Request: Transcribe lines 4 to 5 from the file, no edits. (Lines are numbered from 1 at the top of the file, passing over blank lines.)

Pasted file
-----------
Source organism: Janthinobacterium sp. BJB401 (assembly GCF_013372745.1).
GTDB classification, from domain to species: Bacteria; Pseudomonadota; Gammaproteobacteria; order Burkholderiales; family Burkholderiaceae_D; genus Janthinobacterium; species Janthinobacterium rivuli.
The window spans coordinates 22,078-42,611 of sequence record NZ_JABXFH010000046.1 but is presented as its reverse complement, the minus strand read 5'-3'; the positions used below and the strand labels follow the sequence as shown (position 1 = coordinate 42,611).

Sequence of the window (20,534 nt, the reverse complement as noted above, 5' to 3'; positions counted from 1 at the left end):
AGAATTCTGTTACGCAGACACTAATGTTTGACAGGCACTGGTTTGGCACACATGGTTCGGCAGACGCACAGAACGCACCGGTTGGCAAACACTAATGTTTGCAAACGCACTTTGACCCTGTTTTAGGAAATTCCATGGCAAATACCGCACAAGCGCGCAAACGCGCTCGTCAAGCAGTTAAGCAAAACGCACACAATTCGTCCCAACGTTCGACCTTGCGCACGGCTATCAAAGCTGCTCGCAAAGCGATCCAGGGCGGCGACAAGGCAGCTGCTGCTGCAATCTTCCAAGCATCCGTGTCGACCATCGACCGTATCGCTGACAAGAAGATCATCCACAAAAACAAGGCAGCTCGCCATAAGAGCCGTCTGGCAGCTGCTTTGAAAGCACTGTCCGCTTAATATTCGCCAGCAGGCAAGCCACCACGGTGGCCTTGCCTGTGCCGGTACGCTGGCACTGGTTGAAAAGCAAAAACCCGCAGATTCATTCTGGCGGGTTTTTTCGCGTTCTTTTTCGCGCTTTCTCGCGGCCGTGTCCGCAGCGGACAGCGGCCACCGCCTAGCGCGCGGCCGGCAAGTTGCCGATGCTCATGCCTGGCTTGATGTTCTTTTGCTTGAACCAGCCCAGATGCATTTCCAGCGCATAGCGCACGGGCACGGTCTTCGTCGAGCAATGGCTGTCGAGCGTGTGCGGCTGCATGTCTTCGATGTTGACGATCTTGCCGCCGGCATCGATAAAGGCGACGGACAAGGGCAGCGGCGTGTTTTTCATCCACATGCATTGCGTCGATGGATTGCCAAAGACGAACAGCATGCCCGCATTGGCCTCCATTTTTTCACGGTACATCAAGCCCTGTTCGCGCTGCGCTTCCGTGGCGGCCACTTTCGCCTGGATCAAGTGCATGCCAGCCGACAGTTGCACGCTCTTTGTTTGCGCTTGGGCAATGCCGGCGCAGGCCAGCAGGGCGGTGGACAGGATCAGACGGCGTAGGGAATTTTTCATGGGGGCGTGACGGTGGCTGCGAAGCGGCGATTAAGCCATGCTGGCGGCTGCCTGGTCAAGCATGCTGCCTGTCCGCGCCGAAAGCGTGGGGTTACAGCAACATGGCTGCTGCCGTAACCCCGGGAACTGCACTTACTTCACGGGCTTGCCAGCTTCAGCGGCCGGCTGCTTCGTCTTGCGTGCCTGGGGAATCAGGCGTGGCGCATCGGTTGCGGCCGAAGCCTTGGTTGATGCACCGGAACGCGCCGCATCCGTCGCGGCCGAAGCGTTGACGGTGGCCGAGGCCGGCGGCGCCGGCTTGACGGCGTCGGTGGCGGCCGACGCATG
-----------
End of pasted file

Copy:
Sequence of the window (20,534 nt, the reverse complement as noted above, 5' to 3'; positions counted from 1 at the left end):
AGAATTCTGTTACGCAGACACTAATGTTTGACAGGCACTGGTTTGGCACACATGGTTCGGCAGACGCACAGAACGCACCGGTTGGCAAACACTAATGTTTGCAAACGCACTTTGACCCTGTTTTAGGAAATTCCATGGCAAATACCGCACAAGCGCGCAAACGCGCTCGTCAAGCAGTTAAGCAAAACGCACACAATTCGTCCCAACGTTCGACCTTGCGCACGGCTATCAAAGCTGCTCGCAAAGCGATCCAGGGCGGCGACAAGGCAGCTGCTGCTGCAATCTTCCAAGCATCCGTGTCGACCATCGACCGTATCGCTGACAAGAAGATCATCCACAAAAACAAGGCAGCTCGCCATAAGAGCCGTCTGGCAGCTGCTTTGAAAGCACTGTCCGCTTAATATTCGCCAGCAGGCAAGCCACCACGGTGGCCTTGCCTGTGCCGGTACGCTGGCACTGGTTGAAAAGCAAAAACCCGCAGATTCATTCTGGCGGGTTTTTTCGCGTTCTTTTTCGCGCTTTCTCGCGGCCGTGTCCGCAGCGGACAGCGGCCACCGCCTAGCGCGCGGCCGGCAAGTTGCCGATGCTCATGCCTGGCTTGATGTTCTTTTGCTTGAACCAGCCCAGATGCATTTCCAGCGCATAGCGCACGGGCACGGTCTTCGTCGAGCAATGGCTGTCGAGCGTGTGCGGCTGCATGTCTTCGATGTTGACGATCTTGCCGCCGGCATCGATAAAGGCGACGGACAAGGGCAGCGGCGTGTTTTTCATCCACATGCATTGCGTCGATGGATTGCCAAAGACGAACAGCATGCCCGCATTGGCCTCCATTTTTTCACGGTACATCAAGCCCTGTTCGCGCTGCGCTTCCGTGGCGGCCACTTTCGCCTGGATCAAGTGCATGCCAGCCGACAGTTGCACGCTCTTTGTTTGCGCTTGGGCAATGCCGGCGCAGGCCAGCAGGGCGGTGGACAGGATCAGACGGCGTAGGGAATTTTTCATGGGGGCGTGACGGTGGCTGCGAAGCGGCGATTAAGCCATGCTGGCGGCTGCCTGGTCAAGCATGCTGCCTGTCCGCGCCGAAAGCGTGGGGTTACAGCAACATGGCTGCTGCCGTAACCCCGGGAACTGCACTTACTTCACGGGCTTGCCAGCTTCAGCGGCCGGCTGCTTCGTCTTGCGTGCCTGGGGAATCAGGCGTGGCGCATCGGTTGCGGCCGAAGCCTTGGTTGATGCACCGGAACGCGCCGCATCCGTCGCGGCCGAAGCGTTGACGGTGGCCGAGGCCGGCGGCGCCGGCTTGACGGCGTCGGTGGCGGCCGACGCATG